New Course Content and Structure: The Book Club Workshop
When Taffy moved from Michigan State University to Oakland University, she developed a course for practicing teachers—the Book Club Workshop—that extended the original course which Susan had taught. The course introduced practicing teachers to literature-based reading instruction using the Book Club Program as the primary illustration (Raphael, Pardo, Highfield, & McMahon,1997; McMahon & Raphael, 1997), and promoted teachers exploration of literacy as a cultural practice and themselves as cultural beings as they read autobiographies written by ethnic minorities who focus on the immigrant experiences (for a detailed course description and syllabus, see Raphael, 2000, in press).

Three activities are core. First, continuing the autobiography book club tradition, participants read four autobiographical texts, each one to be discussed over two class meetings. Though selections vary across semesters, in the course that Kathy Highfield and Karen Damphousse—co-authors of this chapter—were participants, these texts were Conway’s The Road from Coorain, Rodriguez’s Hunger of Memory, Angelou’s I Know Why the Caged Bird Sings, and McBride’s The Color of Water. From this experience, teachers reported many of the same responses as did Hannah and Jerri, members of the original course at MSU and the subsequent Literary Circle. Second, drawing on Kathy Au and Jane Hansen’s insights on the importance of uncovering our own literacy histories (Au, 1997; Hansen, 1998), each student developed four entries to create a "literacy history portfolio." Each entry detailed how an aspect of literacy had played a role in their own lives. Third, each teacher created a Book Club unit to use in their own teaching. Some participants not currently teaching created after school literature circles for students in their neighborhood. Most, however, created units to implement with students in first grade through high school classrooms. Thus, teachers in the course drew on their readings of autobiography and their construction of their own literacy history portfolios as important sources for discovering culture in their own lives as teachers and learners. They drew on their experiences reading, writing, and talking about books as they created Book Club units to implement in their own settings

In many ways, Kathy Highfield and Karen Damphousse are typical of the students Susan and Taffy taught in both masters-level autobiography book club courses. Like the majority of the other students in Taffy’s class, each was working full time in her respective school site while pursuing a graduate degree part-time through evening courses. When Kathy took the Book Club Workshop course, she had already completed her masters degree at Michigan State University and had just taken on two new professional challenges—moving from her role as a classroom teacher to working as an Instructional Facilitator (i.e., language arts and technology coordinator) and beginning her doctoral studies at Oakland University. Karen was about to complete her last course in the Oakland University Masters in Reading and Language Arts, while continuing her role as a middle school language arts teacher. Of the students in the class, all spoke English as their first language and Kathy was the only student in the group who spoke a second language fluently. All of the students in the course identified themselves as being from middle- or working-class backgrounds, and most lived in one of the suburban areas surrounding Detroit. Kathy worked in a rural district approximately 75 miles north of the metro area, while Karen worked in a private school quite close to the metro area.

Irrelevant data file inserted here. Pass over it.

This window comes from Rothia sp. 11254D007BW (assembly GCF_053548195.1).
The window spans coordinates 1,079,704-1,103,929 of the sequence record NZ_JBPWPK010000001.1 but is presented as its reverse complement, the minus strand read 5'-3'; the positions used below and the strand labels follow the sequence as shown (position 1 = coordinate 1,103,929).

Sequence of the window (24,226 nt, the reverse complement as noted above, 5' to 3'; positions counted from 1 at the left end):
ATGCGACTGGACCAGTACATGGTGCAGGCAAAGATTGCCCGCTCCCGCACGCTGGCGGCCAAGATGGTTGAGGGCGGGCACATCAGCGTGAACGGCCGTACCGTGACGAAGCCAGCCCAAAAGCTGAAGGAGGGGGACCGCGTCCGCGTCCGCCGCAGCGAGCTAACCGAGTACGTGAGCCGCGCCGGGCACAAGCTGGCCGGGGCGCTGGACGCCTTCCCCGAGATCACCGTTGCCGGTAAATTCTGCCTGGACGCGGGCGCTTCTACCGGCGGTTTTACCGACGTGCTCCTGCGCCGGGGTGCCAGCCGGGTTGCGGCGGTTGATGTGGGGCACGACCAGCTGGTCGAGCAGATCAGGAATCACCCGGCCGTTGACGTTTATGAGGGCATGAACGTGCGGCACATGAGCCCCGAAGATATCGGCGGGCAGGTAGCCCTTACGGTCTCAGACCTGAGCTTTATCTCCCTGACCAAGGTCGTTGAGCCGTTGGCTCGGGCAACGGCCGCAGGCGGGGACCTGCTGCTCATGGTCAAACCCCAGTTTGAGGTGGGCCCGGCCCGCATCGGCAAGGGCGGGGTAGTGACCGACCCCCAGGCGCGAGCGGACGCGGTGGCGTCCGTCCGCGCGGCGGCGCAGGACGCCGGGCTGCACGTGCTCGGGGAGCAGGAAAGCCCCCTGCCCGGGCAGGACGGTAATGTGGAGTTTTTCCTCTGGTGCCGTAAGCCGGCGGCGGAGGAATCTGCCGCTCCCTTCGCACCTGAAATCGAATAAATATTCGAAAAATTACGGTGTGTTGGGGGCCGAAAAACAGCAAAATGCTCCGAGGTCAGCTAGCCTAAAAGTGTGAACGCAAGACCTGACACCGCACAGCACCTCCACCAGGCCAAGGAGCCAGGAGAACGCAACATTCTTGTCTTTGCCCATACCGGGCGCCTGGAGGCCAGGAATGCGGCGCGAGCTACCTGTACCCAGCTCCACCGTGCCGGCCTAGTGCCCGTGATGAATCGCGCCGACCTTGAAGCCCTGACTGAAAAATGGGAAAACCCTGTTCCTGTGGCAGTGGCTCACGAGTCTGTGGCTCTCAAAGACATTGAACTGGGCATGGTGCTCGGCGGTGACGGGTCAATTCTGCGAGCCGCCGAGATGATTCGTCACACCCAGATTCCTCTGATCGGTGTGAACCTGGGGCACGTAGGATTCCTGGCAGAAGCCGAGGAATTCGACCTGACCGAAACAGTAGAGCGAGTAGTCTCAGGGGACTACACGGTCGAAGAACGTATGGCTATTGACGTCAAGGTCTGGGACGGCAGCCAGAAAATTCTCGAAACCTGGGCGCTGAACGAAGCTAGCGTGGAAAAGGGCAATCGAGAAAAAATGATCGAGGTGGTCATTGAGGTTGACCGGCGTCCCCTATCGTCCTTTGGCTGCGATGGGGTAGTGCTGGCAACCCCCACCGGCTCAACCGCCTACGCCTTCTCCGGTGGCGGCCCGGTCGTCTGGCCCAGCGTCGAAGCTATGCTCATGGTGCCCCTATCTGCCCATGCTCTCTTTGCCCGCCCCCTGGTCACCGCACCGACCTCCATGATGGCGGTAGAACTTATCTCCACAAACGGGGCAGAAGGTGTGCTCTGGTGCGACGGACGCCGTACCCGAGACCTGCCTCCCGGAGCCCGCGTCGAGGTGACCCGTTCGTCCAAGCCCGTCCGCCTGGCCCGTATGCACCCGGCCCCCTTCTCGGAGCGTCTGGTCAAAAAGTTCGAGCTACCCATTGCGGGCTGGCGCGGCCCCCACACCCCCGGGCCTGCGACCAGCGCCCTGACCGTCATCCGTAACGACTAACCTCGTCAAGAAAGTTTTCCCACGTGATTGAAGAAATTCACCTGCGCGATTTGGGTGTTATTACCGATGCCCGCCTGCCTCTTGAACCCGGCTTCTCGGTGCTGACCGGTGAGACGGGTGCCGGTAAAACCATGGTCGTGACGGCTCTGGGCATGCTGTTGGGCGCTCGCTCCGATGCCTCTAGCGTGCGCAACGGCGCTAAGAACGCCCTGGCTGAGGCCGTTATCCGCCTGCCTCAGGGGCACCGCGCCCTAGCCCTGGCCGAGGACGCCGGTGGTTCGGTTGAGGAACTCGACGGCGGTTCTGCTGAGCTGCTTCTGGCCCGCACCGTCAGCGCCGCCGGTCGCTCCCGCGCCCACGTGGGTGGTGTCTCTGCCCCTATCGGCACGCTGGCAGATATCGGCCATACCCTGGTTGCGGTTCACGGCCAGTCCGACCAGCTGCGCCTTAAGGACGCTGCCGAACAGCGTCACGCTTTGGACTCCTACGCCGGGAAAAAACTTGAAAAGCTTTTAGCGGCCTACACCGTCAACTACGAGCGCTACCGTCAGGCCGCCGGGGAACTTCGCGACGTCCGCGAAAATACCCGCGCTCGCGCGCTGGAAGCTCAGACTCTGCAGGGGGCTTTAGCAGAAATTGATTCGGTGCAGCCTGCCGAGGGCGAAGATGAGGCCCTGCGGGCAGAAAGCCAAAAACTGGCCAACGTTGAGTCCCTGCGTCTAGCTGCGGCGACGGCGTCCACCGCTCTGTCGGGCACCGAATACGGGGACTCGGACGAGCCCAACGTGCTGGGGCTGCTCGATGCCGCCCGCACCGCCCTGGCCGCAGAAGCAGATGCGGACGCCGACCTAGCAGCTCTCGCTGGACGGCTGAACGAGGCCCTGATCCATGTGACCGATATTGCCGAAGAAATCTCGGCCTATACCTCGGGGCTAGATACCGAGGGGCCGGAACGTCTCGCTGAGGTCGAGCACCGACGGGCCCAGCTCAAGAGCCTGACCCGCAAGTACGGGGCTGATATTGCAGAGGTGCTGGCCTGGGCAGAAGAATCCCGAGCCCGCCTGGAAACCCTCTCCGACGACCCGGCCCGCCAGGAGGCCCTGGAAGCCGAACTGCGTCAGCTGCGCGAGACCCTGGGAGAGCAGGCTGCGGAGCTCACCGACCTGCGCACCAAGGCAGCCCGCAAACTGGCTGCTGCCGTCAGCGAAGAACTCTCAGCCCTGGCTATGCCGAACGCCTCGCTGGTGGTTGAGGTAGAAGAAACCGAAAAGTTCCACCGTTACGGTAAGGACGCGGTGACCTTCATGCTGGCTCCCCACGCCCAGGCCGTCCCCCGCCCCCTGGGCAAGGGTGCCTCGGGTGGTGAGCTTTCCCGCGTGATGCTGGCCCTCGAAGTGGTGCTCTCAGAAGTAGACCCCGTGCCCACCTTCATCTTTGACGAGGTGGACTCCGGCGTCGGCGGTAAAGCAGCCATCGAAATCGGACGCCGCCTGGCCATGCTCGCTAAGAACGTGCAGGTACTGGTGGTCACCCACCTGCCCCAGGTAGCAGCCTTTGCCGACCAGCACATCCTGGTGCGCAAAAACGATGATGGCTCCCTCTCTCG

In the next two sections of this chapter, Karen and Kathy describe their experiences in and learning through the Book Club Workshop course. The fact that they have continued to work on the Book Club Plus project makes them, in some ways, unique from their peers in the class. However, their experiences within the course appear to be well within the range of experiences described by other participants in similar course(s) we have taught (see Florio-Ruane et al., 1997, 1999).

Kathy’s Experiences
Taking Taffy’s Book Club class was like hiking a familiar wooded trail. The theory, discussions, and readings were familiar. I have been involved in Book Club first-hand since 1991 when, as a graduate student, I joined a teacher research group that focused on implementing the many aspects and interests that are described in The Book Club Connection: Literacy Learning and Classroom Talk (McMahon & Raphael, 1997) and Book Club: A Literature-Based Curriculum (Raphael et al., 1997). However, as seasons change the landscape on hiking trails, the landscape of Book Club was changing on my professional path. First, this was my first experience in an adult book club. My previous Book Club experiences focused on fifth graders reading contemporary realistic fiction, historical fiction, and later a wide variety of genre. Second, autobiography was not a familiar genre for me, yet there were many similarities to another genre that I enjoy deeply, historical fiction. I have always had a love of the past, an interest in where we have come, for I believe we are a result of our collective and individual pasts. I have also always been interested in culture, being raised in a very open-minded, accepting family where differences were treasured, valued, and respected. Third, my professional role was changing from that of a classroom teacher to becoming an Instructional Facilitator. This job embodies many roles, including curriculum coordination and technology supervision. This meant leaving the classroom and beginning a role that focused on professional and instructional support. Finally, I was making the commitment to begin a course of study toward a doctorate degree at Oakland University where I could continue to work and learn with Taffy.